As the effects of global warming are becoming more visible and noticeable, the environmental challenges facing the world are addressed by researchers and practitioners within a growing number of fields. Increased awareness of the depletion of natural resources has led many researchers to abandon the linear approach to production associated with the modern age, in favour of a circular understanding of the utilization of resources. In design theory this circular mode of thought is most notably exemplified by Michael Braungart’s production philosophy Cradle to Cradle. It has also been of great importance for design practice through Design for Disassembly, Design for Repair, etc. and also for consumer culture through recycling organization.
This blog post will examine an early effort at shifting from a linear to a cyclic conception of resources as a way to improve the social significance of design. When the major Nordic design schools in 1973 planned a seminar on recycling as sustainable design strategy, it represented a radical effort to break with some of the fundamental tenets of these institutions’ own ideological heritage. Using the concept of circularity as a starting point, the blog post sets out to explore a peculiar example which shows that a cyclic conception of resources was highly present also among prominent figures at Nordic design schools in the 1970s. In a pan-Nordic seminar topics such as the reuse of products and materials and the use of biodegradable materials would be addressed in a cross disciplinary series of lectures, and discussed by design students and teachers, practicing designers, organizations and institutions within the design field.
My aim is to explore the motives for choosing recycling as a topic and what it entailed. How does this event map on to broader tendencies within Nordic politics and society in the 1960s and 70s? And how does it relate to the internal discussion within the design community of the time, on the way forward for Nordic design? What I wish to show is how the seminar on recycling is an example of a new way of thinking about both design education and the design process in general.
The word recycling has today come to mean “the act of processing used materials or abandoned materials into new products for further use.”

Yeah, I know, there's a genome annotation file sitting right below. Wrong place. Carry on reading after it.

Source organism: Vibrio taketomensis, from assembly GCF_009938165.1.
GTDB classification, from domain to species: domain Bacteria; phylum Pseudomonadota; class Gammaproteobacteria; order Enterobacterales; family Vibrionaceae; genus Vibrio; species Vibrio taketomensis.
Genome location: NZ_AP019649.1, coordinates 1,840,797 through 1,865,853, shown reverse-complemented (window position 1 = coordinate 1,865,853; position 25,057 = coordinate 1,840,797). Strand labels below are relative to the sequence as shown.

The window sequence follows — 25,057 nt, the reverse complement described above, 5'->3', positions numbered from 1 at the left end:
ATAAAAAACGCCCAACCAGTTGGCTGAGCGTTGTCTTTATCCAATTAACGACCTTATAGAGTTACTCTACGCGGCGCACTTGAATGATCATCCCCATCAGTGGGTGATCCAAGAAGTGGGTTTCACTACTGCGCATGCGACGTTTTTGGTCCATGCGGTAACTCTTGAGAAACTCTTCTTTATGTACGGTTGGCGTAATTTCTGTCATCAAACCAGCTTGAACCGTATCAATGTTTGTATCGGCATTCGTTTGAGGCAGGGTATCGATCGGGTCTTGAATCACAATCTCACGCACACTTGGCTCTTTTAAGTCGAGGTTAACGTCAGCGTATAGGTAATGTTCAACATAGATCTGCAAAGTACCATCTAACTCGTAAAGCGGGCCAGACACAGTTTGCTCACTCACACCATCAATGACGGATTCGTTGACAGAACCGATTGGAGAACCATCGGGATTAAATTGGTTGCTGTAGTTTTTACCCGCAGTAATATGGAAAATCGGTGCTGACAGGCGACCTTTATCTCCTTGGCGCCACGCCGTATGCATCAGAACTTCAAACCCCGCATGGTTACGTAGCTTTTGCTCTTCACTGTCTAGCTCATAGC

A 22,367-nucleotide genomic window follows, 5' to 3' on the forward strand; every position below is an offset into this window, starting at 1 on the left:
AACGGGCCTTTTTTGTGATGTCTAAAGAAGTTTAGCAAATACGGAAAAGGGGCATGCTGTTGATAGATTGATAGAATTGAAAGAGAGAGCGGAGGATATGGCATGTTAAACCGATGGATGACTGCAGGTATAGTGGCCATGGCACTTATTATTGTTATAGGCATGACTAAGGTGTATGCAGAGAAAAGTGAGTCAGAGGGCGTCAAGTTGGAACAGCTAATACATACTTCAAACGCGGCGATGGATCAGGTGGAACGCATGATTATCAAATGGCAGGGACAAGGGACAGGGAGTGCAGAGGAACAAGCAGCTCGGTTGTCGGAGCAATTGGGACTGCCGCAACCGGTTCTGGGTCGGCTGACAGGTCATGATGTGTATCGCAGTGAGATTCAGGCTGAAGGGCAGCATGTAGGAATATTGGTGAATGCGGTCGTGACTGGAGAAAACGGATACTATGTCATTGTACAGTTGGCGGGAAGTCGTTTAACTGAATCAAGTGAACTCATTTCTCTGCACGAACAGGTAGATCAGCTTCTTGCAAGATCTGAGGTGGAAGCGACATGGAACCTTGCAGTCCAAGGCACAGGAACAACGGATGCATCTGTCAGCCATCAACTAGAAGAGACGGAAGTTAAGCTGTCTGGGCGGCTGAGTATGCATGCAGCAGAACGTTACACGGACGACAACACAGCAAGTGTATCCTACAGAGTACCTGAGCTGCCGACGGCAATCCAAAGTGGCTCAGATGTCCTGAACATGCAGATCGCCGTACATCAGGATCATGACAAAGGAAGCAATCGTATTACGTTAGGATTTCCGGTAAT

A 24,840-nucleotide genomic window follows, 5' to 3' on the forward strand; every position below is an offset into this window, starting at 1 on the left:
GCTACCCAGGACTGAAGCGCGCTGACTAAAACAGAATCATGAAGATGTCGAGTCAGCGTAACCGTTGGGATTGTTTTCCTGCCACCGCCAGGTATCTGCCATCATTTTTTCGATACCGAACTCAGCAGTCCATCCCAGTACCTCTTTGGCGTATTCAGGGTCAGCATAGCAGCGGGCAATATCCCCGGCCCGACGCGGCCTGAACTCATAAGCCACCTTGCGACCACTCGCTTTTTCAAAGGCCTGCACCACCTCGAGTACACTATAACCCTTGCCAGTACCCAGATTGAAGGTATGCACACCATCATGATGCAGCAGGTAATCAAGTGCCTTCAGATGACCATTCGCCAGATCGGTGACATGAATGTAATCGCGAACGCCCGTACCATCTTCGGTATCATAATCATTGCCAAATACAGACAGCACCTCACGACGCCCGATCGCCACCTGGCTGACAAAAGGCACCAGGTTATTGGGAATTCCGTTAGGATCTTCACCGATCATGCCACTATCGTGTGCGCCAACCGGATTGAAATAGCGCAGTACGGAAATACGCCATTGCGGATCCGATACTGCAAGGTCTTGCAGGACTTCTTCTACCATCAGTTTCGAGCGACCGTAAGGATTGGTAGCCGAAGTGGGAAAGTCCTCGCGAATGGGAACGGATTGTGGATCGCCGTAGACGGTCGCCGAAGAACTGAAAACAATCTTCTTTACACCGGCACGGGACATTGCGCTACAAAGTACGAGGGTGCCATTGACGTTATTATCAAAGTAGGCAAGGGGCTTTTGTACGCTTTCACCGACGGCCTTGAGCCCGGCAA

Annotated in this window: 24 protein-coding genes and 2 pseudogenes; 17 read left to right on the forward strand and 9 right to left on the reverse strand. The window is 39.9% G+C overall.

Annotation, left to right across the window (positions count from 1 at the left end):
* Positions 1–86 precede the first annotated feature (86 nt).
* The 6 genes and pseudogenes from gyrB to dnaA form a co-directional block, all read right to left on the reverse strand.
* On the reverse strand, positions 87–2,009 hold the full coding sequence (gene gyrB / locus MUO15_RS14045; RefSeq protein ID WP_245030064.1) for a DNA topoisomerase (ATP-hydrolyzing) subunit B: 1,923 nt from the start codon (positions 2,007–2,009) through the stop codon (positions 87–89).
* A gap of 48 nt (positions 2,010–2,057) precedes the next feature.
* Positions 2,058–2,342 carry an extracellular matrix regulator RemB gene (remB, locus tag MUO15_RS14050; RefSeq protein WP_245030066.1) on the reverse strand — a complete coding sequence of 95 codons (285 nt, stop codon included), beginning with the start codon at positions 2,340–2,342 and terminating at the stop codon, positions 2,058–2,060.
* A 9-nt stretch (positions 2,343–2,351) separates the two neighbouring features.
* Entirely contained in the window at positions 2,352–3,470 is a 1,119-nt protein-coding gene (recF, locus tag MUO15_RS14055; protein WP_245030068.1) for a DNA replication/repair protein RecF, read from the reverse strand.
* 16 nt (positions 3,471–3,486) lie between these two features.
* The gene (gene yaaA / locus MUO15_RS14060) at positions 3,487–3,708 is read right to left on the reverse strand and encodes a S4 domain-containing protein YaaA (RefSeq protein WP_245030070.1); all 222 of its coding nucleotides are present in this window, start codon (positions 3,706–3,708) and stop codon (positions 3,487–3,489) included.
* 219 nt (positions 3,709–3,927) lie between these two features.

“Contemporary topical issues have always influenced design, but never so clearly as in the 60s,” writes the Swedish art historian Cilla Robach.
 The focus on the negative sides of mass consumption and environmental pollution did also influence the design community. Directly contributing to the ‘carousel of consumption’ designers was an easy target for critique, and critique came, from voices both inside and outside the Nordic design community. Following the rise and fall of Scandinavian Design in the 1950s, the design community went through a period of reorganization and rethinking in the years around 1970. New technology brought on new tasks for the designer and general societal changes caused a call for redirection in the designer’s work. At the centre of the discussion was the increasingly complicated relationship between the applied arts community and industry, as well as the role and responsibility of the designer. The applied arts movement had played a key role in the Scandinavian design community much of the first half of the 20th century. In the post war period, however, the increased fragmentation of the design profession led to an ever growing polarization between the fields of applied arts and industrial design, which may be said to have reached its zenith around 1970. 
This discussion coincided with, and ran parallel to, the development of design education in the Nordic countries. It was especially the students who spoke up for new content and structure of the education, and the discussion must be seen in conjunction with the concurrent international student rebellion.
 Criticizing the lack of social relevance, Nordic design students called for an education more in line with what they perceived to be society’s needs. The students at Konstfack, the design school in Stockholm, pointed out that “a governmentally funded school should engage in matters of public utility.”  At Konstfack’s counterpart in Oslo, the National College of Applied Art and Craft (SHKS), a young teacher in the metal department expressed a similar claim. The newly hired teacher Roar Høyland hung a poster saying “We have teacups enough!” referring to the applied arts movement’s focus on domestic objects.  Among the students’ concerns was design for neglected groups, such as children and people with physical disabilities, and a demand for a more global perspective in their education. Several seminars on these and other topics were organized by the student council at Konstfack in the last years of the 1960s. 
The interest in the alteration of the education was echoed at other Nordic design schools, and in 1966 a group of students decided to join forces and establish a pan-Nordic cooperation. Acknowledging the value of Nordic cooperation established through the Scandinavian Design phase, the students did, however, oppose the previous generation’s quest for beauty in domestic objects. Seeing mutual contact as a way to stimulate the environment around design education and bringing it more in line with society’s needs, they gathered under the collective banner of the Scandinavian Design Students’ Organization (SDO). The SDO was meant to supplement the formal education provided by the schools. This was done through annual seminars that brought students from the Nordic countries together and jointly publishing a Scandinavian student periodical. Three summer seminars was organised by the SDO in total, in 1967, 1968 and 1969, with figures such as Victor Papanek and Richard Buckminster Fuller on the list of speakers.
The possibility of a more institutionalized Nordic cooperation within the field of education had been a recurring topic also at the annual meetings between the rectors of the Nordic design schools in the 1960s and early 70s.
Recycling as strategy to heighten the status of the designer?